Take the 2-minute tour ×
Stack Overflow is a question and answer site for professional and enthusiast programmers. It's 100% free, no registration required.

I have an empty list of empty lists defined like so:

lis_A = [[], [], []]

to which I need, at some point in my code, to append values recursively like so:

lis_A[0].append(some_value0)
lis_A[1].append(some_value1)
lis_A[2].append(some_value2)

so it looks like this:

print lis_A
[[some_value0], [some_value1], [some_value2]]

What is the pythonic way of doing this?

share|improve this question
    
how are those values related? some_Value0, some_Value1..? –  Rohit Jain Aug 28 '13 at 20:42
2  
They are unrelated and obtained from some other process. Is this what you meant? –  Gabriel Aug 28 '13 at 20:43
    
Then please show the code. How are you getting those values? –  Rohit Jain Aug 28 '13 at 20:43
1  
I'm getting the values from different processes (reading a value in a file, making some calculations with a defined function, etc..), the code itself is irrelevant. All values are numbers and are completely unrelated to one another. Just pretend they are random numbers? How is the process by which I obtain those values relevant? –  Gabriel Aug 28 '13 at 20:45

3 Answers 3

up vote 3 down vote accepted
>>> lis_A = [[], [], []]
>>> vals = [1,2,3]
>>> [x.append(y) for x, y in zip(lis_A, vals)]
>>> lis_A
[[1], [2], [3]]

Or if you wan't a fast for loop without side effects use:

from itertools import izip

for x, y in izip(lis_A, vals):
    x.append(y)
share|improve this answer
    
A list comprehension isn't a good idea in this case, you're iterating over the list for the effect not for the value. Proof of this is the intermediate list of None created in the third line that gets wasted. Using a simple for is preferred –  Óscar López Aug 28 '13 at 20:59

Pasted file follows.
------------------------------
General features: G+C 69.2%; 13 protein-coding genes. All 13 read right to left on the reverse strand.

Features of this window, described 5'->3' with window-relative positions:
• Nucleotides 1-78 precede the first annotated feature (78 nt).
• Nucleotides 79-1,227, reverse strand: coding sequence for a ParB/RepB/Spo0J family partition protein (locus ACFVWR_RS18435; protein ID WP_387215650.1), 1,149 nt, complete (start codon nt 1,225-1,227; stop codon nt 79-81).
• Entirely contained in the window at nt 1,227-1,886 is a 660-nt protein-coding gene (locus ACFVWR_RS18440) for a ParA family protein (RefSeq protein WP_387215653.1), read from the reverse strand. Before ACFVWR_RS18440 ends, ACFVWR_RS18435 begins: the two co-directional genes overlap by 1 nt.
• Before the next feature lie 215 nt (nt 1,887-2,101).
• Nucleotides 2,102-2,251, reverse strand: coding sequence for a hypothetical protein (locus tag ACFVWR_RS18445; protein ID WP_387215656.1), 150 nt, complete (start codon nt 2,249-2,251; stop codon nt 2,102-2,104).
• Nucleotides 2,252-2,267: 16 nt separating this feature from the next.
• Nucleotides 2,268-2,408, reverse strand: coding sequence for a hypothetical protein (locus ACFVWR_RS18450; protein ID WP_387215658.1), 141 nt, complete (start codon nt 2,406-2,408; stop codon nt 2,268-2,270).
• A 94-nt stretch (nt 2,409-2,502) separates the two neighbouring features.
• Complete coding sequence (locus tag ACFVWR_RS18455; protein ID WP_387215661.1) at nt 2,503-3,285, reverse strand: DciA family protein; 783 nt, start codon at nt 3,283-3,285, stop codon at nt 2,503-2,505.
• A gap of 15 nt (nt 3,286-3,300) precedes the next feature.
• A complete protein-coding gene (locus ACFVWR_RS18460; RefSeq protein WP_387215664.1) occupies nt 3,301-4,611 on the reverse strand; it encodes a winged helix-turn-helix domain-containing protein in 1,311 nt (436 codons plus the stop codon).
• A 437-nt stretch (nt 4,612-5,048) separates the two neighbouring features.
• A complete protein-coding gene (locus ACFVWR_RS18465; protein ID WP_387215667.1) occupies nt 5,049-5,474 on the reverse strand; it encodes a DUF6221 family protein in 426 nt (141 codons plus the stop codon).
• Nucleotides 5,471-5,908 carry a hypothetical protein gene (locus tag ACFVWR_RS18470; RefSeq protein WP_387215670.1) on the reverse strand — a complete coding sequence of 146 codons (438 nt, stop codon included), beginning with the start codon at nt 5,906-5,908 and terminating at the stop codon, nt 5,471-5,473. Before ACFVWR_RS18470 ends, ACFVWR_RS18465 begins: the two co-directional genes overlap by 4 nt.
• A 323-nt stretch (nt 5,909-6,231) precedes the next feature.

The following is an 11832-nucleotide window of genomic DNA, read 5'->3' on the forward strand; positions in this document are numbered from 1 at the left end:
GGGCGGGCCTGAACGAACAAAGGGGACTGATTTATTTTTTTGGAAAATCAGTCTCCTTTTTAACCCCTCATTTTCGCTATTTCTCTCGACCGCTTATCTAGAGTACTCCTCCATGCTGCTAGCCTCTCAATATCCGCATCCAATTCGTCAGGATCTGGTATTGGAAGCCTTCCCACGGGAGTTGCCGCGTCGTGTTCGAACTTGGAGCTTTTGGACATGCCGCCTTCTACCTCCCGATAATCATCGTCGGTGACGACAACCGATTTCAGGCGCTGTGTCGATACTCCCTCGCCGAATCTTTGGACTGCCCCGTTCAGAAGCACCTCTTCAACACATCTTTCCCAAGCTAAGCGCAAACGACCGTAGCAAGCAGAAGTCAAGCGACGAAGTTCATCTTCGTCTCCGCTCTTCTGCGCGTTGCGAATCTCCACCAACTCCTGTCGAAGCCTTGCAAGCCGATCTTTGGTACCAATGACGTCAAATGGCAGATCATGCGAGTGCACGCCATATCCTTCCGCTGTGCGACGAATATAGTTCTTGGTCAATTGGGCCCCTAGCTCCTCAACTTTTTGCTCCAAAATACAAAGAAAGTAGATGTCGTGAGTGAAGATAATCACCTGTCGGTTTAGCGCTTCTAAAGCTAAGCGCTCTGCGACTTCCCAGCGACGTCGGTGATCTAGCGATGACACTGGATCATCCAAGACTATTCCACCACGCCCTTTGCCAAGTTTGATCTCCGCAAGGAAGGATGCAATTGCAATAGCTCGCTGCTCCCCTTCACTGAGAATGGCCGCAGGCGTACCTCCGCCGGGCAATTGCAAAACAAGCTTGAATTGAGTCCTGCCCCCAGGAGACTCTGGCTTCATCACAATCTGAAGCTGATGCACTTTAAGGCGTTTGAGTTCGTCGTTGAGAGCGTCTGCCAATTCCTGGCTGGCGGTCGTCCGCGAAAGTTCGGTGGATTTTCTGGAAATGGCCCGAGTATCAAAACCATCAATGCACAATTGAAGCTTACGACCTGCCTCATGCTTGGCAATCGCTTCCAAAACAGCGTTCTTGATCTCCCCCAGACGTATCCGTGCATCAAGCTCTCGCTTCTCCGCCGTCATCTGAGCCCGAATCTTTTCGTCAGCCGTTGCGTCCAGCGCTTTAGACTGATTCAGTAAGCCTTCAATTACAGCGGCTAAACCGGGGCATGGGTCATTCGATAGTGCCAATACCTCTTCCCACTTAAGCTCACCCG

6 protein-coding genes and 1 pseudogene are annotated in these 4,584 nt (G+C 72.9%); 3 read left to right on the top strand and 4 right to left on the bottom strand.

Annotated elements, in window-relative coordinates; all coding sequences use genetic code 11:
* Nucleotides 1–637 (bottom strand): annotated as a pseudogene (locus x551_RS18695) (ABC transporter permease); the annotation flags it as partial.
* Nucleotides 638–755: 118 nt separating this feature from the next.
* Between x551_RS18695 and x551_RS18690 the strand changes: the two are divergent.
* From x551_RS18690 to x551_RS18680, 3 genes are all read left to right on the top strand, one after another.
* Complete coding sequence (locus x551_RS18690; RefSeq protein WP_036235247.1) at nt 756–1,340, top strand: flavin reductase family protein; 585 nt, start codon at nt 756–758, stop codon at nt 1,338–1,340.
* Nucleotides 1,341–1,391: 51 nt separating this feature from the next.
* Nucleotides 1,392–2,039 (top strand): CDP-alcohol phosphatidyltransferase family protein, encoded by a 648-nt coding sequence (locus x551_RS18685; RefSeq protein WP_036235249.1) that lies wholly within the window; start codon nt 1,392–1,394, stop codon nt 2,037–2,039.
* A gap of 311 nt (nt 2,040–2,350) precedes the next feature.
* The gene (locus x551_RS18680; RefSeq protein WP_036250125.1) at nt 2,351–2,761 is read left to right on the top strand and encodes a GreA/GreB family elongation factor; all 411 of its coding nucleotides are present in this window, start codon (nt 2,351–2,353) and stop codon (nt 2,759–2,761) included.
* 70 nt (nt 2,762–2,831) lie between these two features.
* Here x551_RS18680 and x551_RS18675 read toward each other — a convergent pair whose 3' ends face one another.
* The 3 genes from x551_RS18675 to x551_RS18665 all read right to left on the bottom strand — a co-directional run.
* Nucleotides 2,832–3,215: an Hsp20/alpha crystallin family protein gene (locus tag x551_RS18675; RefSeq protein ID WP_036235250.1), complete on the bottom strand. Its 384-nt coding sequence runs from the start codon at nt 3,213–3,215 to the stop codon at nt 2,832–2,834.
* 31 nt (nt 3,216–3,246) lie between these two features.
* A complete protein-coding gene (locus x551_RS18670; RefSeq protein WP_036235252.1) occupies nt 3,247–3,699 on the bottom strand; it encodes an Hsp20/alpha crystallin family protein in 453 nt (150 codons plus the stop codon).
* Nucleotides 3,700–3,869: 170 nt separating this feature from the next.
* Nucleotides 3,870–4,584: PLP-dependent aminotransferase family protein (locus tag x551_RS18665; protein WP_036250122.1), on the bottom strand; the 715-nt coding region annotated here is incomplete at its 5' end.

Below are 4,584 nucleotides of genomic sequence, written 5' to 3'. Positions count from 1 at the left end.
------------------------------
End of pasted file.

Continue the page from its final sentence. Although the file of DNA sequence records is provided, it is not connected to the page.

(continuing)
@ÓscarLópez If you want to avoid the side effect and use a for loop you should use: for x, y in izip(lis_A, vals): x.append(y). It's 50% faster than enumerate version. –  Viktor Kerkez Aug 28 '13 at 21:08

Try this:

lis_A = [[], [], []]
to_append = [1, 2, 3]

for i, e in enumerate(to_append):
    lis_A[i].append(e)

lis_A
=> [[1], [2], [3]]

If there's more than one element to append to each sublist, this will work as long as the to_append list is constructed with care:

lis_A = [[], [], []]
to_append = [1, 2, 3, 1, 2, 3]

for i, e in enumerate(to_append):
    lis_A[i % len(lis_A)].append(e)

lis_A
=> [[1, 1], [2, 2], [3, 3]]
share|improve this answer

I'd use a dictionary instead of a list:

my_lists = {}
for key, some_value in process_result():
    my_list = my_lists.get(key, [])
    my_list.append(some_value)
    my_lists[key] = my_list

There's probably some value for key that make sense, other than 0, 1, 2.

share|improve this answer

Your Answer

 
discard

By posting your answer, you agree to the privacy policy and terms of service.

Not the answer you're looking for? Browse other questions tagged or ask your own question.